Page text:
My transition is coming along smoothly. Today marks 20 weeks on testosterone. I listened to a recording of my voice that I made today and one from day 7; the difference is pretty incredible. I could not stand the sound of my voice before, but now I actually like the way it sounds. Another thing I’ve noticed since switching my injections from every two weeks to weekly is that I haven’t been anxious for the next injection like I had been previously. I feel like the more frequent doses have leveled out my hormone levels which result in more stable emotional states as well.

Life of a grad student is very busy. I feel like I’ve been slacking on making regular updates, but I will keep trying. Until next time.

Binder Problems

I thought it was pretty awesome when I first got my binders. I got two binders, both in the same style. but different colors. I would fasten all the fasteners and then pull it on as you would a t-shirt. It was amazing how it felt wearing the binders. That feeling has worn off as time has passed. Now, the binders are more of a nuisance. I honestly wouldn’t even both wearing them anymore, but the more I physically change, the more self-conscious I feel about my chest. It’s probably because I care too much about what other people think of me; this dude who is just sprouting facial hair, gaining muscle mass, and voice is deepening is walking around with size C breasts when not binding. It’s awkward, for me at least. I’m not sure what other people think or if they even notice, but the only thing I can think about is trying to hide them when I’m not binding.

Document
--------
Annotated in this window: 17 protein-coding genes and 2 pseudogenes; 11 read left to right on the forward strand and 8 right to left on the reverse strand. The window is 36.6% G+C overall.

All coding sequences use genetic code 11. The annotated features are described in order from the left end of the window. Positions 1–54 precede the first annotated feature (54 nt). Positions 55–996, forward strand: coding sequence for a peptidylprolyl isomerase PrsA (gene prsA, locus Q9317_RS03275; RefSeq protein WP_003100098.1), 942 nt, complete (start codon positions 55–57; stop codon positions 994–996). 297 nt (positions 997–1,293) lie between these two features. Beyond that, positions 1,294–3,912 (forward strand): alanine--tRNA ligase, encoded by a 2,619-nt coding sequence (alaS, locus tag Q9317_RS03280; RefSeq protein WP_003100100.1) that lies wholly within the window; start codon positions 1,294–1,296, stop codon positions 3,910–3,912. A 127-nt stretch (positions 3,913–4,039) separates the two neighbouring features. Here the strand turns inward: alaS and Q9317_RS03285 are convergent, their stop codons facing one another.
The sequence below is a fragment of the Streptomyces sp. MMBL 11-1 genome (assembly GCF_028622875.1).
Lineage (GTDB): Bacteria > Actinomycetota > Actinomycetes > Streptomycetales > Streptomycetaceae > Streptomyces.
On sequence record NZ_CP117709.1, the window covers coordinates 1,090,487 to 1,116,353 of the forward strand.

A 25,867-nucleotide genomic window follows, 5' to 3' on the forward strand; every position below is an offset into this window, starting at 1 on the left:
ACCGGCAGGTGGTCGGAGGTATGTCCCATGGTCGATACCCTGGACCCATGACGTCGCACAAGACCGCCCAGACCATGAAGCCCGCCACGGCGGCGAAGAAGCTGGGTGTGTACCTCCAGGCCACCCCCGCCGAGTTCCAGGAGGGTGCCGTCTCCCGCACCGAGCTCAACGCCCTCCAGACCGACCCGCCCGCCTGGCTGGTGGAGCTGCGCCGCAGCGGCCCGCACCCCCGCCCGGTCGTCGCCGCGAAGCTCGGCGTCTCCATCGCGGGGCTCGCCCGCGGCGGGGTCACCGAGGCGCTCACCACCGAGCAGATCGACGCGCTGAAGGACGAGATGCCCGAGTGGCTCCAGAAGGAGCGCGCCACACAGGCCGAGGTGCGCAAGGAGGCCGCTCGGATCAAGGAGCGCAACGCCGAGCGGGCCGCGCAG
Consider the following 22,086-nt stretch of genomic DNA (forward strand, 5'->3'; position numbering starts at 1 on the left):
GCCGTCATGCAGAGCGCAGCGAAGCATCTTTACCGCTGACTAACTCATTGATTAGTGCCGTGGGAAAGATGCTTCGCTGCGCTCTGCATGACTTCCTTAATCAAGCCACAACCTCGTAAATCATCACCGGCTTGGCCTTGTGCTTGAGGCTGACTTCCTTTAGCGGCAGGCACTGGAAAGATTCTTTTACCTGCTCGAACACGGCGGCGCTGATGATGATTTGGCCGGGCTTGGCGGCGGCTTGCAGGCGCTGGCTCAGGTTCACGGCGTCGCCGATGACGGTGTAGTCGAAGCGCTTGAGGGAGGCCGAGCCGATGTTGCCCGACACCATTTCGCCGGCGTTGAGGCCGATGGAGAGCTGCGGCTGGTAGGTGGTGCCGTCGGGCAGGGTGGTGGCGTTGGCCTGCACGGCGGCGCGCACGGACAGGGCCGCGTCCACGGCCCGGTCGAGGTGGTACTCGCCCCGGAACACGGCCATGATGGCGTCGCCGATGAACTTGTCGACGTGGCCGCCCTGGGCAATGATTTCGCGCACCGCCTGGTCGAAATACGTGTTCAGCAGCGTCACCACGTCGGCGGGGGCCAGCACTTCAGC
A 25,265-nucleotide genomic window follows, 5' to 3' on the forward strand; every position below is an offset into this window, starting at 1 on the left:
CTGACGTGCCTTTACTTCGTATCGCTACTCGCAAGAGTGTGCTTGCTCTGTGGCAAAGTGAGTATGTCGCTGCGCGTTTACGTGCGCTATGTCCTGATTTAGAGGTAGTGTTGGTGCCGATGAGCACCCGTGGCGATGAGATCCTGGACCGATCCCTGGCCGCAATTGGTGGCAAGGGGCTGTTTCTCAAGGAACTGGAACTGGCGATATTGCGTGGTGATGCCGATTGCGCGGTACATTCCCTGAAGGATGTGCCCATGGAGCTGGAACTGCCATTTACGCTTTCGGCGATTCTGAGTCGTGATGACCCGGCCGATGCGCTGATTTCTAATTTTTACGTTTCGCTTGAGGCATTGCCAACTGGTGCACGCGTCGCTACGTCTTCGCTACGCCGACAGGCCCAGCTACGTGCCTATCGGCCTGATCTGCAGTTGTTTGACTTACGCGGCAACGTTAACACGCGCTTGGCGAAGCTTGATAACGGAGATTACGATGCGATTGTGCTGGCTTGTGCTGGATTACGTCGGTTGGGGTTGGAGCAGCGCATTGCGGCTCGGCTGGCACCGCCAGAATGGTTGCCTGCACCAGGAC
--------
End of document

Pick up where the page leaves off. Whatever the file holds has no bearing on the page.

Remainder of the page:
This is where my problem comes in. I’ve been gaining a lot of muscle since I started testosterone and ramping up my workouts, so much so that it’s nearly impossible to get into one of my binders. (I have two binders which are the same size, but one is significantly smaller for some reason). Once I get the damned thing on, the sweating begins. Not only is it just annoying to be sweaty while binding, it makes it feel like it’s digging into my skin. Not to mention, no matter how much I try to adjust the breasts underneath the binder, it definitely doesn’t look like a male chest to me. At the end of the day, I come home and take my binder off, which can take me 5 minutes or more. I struggle so much that I’ve come to the point several times now that I’ve been about 2 seconds away from grabbing scissors and cutting it off.

I’d buy another one, but I’m worried that in another couple of minutes, I’ll just run into the same problem. I’m not sure which is more uncomfortable… the physical discomfort of the binder or the mental discomfort of having a visibly female-bodied chest.

Oh how I can’t wait until next summer when I can take enough time off to recover from top surgery.